Anti-innovation patent tribunal is begging SCOTUS to check its power

Anti-innovation patent tribunal is begging SCOTUS to check its power
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Lost among the August doldrums was a demonstration by a group of inventors outside of the U.S. Patent and Trade Office (PTO) in Alexandria, Va.

In early August, several inventors and their kids gathered with signs, news cameras, and an ample amount of security — watching them, not protecting them — while they burned their U.S. patents. The inventors were demonstrating against the Patent Trial and Appeal Board (PTAB) an Administrative Tribunal that has run amok.

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In the upcoming Oil States vs. Greene’s Energy Group, et al, the Supreme Court will decide the constitutionality of this tribunal. They will answer the question: Does this abusive tribunal, that effectively has no limits and no constraints, have the constitutional authority to take a patent away from an inventor?

PTAB, a relatively new Article 1 tribunal at USPTO, is the innovation economy’s worst nightmare. It has been ending patents at a rate so high that several prominent people have called it a “Patent Death Squad.” If that wasn’t bad enough, the USPTO recently acknowledged that the former director would stack the panels until the vote came out the way that she wanted.

Judge Taranto:  And, anytime there has been a seeming other-outlier you’ve engaged the power to reconfigure the panel so as to get the result you want?

PTO:  Yes, your Honor.

Judge Taranto:  And, you don’t see a problem with that?

PTO: Your Honor, the Director is trying to ensure that her policy position is being enforced by the panels.

It is one thing to cover up a corrupt system, but quite another to freely brag about its true nature. It isn’t just in court though, the USPTO has patted itself on the back via Twitter about expanding the panel’s 100 judges to 270 judges

The patent in question in the Oil States case is oil-fracking technology that reduces wellhead degradation due to the buildup of pressure during hydraulic fracking. But, the case may as well be about the government taking away someone’s house without a jury trial. Or, the way that I see it, taking away the glimmer is my young daughter’s eye that she can be the next greatest inventor.

You can invent, you can get a patent, you can build a company, but with the PTAB’s power-mongering, no inventor can be assured their patent means anything. And, that’s the issue the Supreme Court will solve when they rule the Article 1 Tribunal is unconstitutional.

The problem is that when a patent can’t be relied on as real property, an inventor is also less likely to invest in their ideas. When investors can’t rely on the USPTO to stand behind a patent that they have awarded an inventor, then investors are less likely to invest. And, if inventors are less likely to invent and investors are less likely to invest, the net effect is less innovation, fewer startups, and damage to the economy.

It is never a good time for less innovation, and it is never a good time for fewer startups. But, according to a recent New York Times article about a “Start-up Slump,” we are also at a low point in entrepreneurs starting new businesses. From the article:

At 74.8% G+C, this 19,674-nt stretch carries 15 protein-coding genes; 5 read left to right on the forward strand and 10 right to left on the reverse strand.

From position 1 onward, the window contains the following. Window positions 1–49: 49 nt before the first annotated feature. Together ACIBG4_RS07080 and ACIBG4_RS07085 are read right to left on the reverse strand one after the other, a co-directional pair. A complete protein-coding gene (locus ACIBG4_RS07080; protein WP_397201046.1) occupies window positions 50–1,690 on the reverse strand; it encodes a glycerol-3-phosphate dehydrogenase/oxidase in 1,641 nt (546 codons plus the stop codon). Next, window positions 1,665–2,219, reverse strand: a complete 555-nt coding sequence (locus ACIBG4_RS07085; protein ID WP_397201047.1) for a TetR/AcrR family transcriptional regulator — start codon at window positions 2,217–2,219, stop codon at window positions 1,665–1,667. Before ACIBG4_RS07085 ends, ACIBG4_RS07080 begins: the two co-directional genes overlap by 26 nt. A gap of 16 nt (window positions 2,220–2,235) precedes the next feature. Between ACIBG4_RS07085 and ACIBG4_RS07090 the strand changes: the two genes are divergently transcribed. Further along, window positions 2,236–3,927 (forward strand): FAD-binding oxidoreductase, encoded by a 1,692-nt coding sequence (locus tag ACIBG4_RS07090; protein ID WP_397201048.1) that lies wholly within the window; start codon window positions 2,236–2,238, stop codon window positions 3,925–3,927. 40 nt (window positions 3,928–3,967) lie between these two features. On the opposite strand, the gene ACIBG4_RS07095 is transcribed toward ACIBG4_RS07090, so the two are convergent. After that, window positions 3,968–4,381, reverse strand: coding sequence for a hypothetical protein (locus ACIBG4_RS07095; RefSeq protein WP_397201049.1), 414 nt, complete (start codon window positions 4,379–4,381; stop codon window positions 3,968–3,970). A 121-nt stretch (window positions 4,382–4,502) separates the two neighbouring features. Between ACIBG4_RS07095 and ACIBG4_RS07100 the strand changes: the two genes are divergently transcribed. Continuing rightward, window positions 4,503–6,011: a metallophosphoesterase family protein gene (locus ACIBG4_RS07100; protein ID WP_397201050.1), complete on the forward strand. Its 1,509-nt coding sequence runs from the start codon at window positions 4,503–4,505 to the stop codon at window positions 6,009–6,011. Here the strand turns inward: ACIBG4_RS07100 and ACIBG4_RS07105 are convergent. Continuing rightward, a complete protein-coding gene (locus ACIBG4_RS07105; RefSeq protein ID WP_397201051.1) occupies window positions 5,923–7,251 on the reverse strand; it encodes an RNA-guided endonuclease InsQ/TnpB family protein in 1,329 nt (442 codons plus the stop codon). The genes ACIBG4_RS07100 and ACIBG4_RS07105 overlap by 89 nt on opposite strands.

The start-up slump has far-reaching implications. Small businesses in general are often cited as an exemplar of economic dynamism. But it is start-ups — and particularly the small subset of companies that grow quickly — that are key drivers of job creation and innovation, and have historically been a ladder into the middle class for less-educated workers and immigrants.

The article from the Times puts most of the blame on large corporations gaining more power. However, their conclusion largely ignores Intellectual Property. They can be forgiven for the oversight, because a lot of times patents are a part of the public story when we normally discuss start-ups.

Other countries, like China — which is now competing with the US to have stronger patent rights – understand the advantage that US has long enjoyed because of strong IP protections. In fact, China isn’t the only country, or even the leader. A recent report from the U.S. Chamber of Commerce marks the first time that, “the U.S. falls from 1st to 10th behind most European economies included in the Index as well as Singapore and Japan." 

The rest of the world, even left-leaning Europe, is realizing the power of the United States conservative, business friendly legal environment. We welcome them joining the party, but there’s no reason for us to leave it.

In other words, Oil States vs. Greene’s Energy Group is a big fracking deal. 

I am optimistic that the Supreme Court will rule that the PTAB is unconstitutional. Jobs are at stake, our innovation economy is at stake, and the glimmer in the eye of the next generation of inventors – and the investors that will enable that glimmer – are at stake. The Supreme Court was designed to check the powers of the rest of government if they get out of control. This Tribunal is begging for it. 

Charles Sauer is president of the Market Institute.